Undoubtedly, many reasons can and will be pointed out for this paltry level of enrollment and habitat creation. But the bottom line is a prime, hard-earned quail habitat opportunity is being missed. The NBCI and NBTC have done our job, meeting or exceeding expectations. We created a huge new opportunity and secured major federal funding for the states to create bobwhite habitat. To promote the practice, the NBCI created a customizable informative flyer for use by the states and has publicized it in multiple ways.

Now it’s up to the states and our federal and NGO bobwhite conservation partners to hit the ball out of the park. Aggressive collaboration among USDA field offices, landowners and local agricultural and conservation organizations is imperative to realize the benefits of center pivot corners for bobwhites, other grassland birds, pollinators and producers. This is no time for our community to strike out on this long-needed and hard-earned pitch down the middle.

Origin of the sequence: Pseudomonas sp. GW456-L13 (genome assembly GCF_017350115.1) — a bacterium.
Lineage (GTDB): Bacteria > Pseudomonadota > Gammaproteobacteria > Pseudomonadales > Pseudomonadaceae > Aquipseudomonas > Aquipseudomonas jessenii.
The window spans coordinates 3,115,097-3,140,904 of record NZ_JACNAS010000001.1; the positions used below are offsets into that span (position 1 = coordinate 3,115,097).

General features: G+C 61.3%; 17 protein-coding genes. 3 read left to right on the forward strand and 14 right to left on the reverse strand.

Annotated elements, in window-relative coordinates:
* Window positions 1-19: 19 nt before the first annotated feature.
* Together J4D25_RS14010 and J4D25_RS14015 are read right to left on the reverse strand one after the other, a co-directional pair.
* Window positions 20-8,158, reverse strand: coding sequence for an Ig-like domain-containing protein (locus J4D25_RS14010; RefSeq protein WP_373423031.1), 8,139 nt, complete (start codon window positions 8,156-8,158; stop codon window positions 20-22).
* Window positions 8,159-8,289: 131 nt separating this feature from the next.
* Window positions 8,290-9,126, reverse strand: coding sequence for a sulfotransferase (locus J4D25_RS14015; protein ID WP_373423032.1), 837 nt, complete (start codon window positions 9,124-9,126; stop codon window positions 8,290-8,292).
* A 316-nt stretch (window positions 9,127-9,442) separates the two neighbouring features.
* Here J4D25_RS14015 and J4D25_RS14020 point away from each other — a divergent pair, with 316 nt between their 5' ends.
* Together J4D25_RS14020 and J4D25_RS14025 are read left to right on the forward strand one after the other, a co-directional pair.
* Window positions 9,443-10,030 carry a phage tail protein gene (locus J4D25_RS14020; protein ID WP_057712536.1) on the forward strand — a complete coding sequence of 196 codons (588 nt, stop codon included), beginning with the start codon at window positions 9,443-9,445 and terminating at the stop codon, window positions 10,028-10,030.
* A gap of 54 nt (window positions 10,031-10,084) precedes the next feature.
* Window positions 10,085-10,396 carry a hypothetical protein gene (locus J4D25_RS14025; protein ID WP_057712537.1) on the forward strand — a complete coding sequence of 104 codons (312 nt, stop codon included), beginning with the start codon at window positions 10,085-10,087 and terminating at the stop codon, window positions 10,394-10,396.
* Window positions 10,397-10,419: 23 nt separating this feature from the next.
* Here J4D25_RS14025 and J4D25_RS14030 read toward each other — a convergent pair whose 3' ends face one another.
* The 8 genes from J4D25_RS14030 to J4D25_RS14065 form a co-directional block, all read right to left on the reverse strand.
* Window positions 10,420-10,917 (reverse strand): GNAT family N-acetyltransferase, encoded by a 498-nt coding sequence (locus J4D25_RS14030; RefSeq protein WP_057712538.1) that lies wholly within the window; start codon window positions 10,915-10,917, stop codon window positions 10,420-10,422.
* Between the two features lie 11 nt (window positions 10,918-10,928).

January 25, 2016

From the Farmhouse to the White House: ‘It’ Brings ‘They’… Nat’l Parks for Quail

Quail biologists often paraphrase the movie Field of Dreams – “If you build it, they will come” – usually to emphasize the importance of suitable habitat as the foundation of quail populations. From an NBCI point of view, it and they can have additional and equally important meanings:

it can mean a vision, a strategy, an initiative, an organized alliance, or a planning tool;

they can mean partners, manpower, political supporters, or funders.

It is the NBCI vision and unified 25- state strategic plan and its landscape-scale restoration feasibility assessment. It is the growing initiative that is providing unprecedented leadership and national-level capability for implementation. It is the increasingly organized and strengthening alliance of state wildlife agencies, non-government organizations, research institutes, universities, other conservation initiatives, and other state and federal agencies. It is the NBCI’s new Coordinated Implementation Program (CIP), designed to catalyze effective bobwhite focal areas across the states. The broad community of bobwhite conservationists has built all this.

They now are beginning to come, in varied forms, some unexpected.